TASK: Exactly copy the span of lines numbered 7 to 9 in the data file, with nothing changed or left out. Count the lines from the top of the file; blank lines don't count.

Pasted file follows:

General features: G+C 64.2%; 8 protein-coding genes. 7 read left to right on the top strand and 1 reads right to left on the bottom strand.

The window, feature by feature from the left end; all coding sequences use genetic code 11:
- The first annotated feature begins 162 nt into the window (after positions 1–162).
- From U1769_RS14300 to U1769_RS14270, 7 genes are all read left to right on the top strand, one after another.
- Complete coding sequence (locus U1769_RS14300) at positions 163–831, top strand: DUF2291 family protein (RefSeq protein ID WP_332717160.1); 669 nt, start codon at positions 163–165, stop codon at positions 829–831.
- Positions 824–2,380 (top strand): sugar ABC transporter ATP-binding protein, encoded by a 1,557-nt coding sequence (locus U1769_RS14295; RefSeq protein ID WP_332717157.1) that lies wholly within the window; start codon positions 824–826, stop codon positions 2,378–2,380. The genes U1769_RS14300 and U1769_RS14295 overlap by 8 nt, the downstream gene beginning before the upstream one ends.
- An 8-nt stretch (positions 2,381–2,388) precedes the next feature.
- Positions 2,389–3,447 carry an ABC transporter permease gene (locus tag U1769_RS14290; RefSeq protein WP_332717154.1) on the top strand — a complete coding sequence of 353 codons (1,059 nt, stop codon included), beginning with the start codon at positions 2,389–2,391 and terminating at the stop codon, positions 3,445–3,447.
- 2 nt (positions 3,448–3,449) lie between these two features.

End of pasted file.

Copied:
- An 8-nt stretch (positions 2,381–2,388) precedes the next feature.
- Positions 2,389–3,447 carry an ABC transporter permease gene (locus tag U1769_RS14290; RefSeq protein WP_332717154.1) on the top strand — a complete coding sequence of 353 codons (1,059 nt, stop codon included), beginning with the start codon at positions 2,389–2,391 and terminating at the stop codon, positions 3,445–3,447.
- 2 nt (positions 3,448–3,449) lie between these two features.